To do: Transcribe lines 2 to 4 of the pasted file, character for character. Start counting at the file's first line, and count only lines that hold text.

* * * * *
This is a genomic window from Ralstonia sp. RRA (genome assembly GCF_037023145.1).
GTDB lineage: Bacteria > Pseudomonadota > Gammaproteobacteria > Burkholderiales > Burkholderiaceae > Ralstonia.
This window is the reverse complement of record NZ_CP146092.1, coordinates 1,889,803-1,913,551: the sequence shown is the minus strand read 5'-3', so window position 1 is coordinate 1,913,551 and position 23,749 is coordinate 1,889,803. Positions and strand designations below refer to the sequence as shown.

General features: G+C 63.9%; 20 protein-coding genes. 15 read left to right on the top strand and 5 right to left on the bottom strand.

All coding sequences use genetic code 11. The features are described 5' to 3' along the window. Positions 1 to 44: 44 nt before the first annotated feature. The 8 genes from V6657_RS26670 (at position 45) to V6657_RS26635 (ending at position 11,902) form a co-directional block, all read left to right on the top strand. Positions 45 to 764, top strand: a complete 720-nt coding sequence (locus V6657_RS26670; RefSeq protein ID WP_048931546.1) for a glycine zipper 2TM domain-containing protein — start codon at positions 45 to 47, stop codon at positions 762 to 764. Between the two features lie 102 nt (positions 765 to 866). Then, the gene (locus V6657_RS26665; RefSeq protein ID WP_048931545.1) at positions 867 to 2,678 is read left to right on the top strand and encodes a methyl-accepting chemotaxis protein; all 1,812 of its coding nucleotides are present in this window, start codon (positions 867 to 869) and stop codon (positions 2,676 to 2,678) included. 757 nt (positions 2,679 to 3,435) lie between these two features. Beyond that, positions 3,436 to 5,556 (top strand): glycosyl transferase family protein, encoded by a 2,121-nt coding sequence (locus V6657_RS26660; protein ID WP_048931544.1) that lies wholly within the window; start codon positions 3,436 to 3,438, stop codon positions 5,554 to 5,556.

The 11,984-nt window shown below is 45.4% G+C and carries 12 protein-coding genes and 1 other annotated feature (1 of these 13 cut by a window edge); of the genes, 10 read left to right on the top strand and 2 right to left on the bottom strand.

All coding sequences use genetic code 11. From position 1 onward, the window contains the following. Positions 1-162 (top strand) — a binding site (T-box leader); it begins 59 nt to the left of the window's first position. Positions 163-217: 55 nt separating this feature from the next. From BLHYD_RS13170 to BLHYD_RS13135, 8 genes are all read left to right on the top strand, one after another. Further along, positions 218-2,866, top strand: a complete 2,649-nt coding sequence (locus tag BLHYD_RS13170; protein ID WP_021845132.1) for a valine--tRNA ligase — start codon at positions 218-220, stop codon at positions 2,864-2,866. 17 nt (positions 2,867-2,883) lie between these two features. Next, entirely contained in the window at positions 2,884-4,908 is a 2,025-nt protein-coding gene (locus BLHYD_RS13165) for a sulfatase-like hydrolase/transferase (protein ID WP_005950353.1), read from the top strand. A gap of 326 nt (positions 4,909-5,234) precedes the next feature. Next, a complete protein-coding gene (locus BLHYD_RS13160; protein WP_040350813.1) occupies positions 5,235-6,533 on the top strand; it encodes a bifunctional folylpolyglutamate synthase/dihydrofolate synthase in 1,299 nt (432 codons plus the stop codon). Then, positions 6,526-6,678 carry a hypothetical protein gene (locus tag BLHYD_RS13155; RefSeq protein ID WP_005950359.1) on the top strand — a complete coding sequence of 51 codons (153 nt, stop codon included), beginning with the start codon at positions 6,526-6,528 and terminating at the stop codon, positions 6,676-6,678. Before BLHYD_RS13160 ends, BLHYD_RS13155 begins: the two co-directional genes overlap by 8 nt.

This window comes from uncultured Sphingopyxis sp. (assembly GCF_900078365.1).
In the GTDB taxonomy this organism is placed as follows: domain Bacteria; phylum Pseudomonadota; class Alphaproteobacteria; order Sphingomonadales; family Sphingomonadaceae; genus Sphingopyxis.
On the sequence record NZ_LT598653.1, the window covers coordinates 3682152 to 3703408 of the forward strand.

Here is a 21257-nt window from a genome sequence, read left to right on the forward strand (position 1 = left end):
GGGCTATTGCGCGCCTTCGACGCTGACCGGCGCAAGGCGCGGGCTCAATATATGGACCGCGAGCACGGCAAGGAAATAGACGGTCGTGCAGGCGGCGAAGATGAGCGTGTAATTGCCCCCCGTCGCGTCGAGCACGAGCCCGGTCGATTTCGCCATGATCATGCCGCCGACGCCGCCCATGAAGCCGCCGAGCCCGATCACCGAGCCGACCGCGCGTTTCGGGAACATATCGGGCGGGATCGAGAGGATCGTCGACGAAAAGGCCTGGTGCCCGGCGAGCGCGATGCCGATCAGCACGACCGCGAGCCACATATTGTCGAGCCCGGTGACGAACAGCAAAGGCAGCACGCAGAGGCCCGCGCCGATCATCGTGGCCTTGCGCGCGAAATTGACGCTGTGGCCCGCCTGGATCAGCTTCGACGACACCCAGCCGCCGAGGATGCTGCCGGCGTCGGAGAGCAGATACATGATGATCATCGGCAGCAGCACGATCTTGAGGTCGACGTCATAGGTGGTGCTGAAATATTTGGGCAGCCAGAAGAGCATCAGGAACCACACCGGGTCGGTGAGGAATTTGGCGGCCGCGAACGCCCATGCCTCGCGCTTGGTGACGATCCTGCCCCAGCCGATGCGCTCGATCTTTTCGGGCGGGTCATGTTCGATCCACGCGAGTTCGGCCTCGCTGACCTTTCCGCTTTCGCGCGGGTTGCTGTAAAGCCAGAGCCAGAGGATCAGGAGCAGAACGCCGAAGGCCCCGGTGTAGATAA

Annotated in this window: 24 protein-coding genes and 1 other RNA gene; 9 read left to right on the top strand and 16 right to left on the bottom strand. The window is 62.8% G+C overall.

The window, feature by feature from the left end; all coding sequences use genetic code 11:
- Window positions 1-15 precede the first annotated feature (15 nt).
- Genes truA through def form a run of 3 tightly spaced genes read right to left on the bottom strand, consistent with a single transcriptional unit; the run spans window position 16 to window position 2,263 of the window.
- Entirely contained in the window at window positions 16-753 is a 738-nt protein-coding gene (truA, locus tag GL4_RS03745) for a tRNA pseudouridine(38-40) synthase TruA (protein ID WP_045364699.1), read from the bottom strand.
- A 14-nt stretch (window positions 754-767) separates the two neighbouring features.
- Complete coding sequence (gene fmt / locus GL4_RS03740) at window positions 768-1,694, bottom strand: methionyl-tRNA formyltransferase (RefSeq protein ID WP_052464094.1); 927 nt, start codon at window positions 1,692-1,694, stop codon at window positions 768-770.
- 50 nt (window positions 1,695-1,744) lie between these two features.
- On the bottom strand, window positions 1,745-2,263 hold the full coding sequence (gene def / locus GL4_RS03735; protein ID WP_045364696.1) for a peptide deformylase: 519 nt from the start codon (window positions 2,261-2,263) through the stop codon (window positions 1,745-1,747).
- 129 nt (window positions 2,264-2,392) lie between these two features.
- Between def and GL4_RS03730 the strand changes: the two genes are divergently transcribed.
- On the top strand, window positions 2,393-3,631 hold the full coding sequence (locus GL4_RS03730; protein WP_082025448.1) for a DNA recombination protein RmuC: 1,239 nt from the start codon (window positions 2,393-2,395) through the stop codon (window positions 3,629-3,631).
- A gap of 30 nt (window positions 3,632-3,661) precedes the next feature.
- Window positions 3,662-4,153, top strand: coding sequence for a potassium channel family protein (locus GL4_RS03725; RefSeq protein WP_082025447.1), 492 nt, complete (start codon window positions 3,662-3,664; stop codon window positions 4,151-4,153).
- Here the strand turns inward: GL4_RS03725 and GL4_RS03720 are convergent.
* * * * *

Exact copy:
GTDB lineage: Bacteria > Pseudomonadota > Gammaproteobacteria > Burkholderiales > Burkholderiaceae > Ralstonia.
This window is the reverse complement of record NZ_CP146092.1, coordinates 1,889,803-1,913,551: the sequence shown is the minus strand read 5'-3', so window position 1 is coordinate 1,913,551 and position 23,749 is coordinate 1,889,803. Positions and strand designations below refer to the sequence as shown.

General features: G+C 63.9%; 20 protein-coding genes. 15 read left to right on the top strand and 5 right to left on the bottom strand.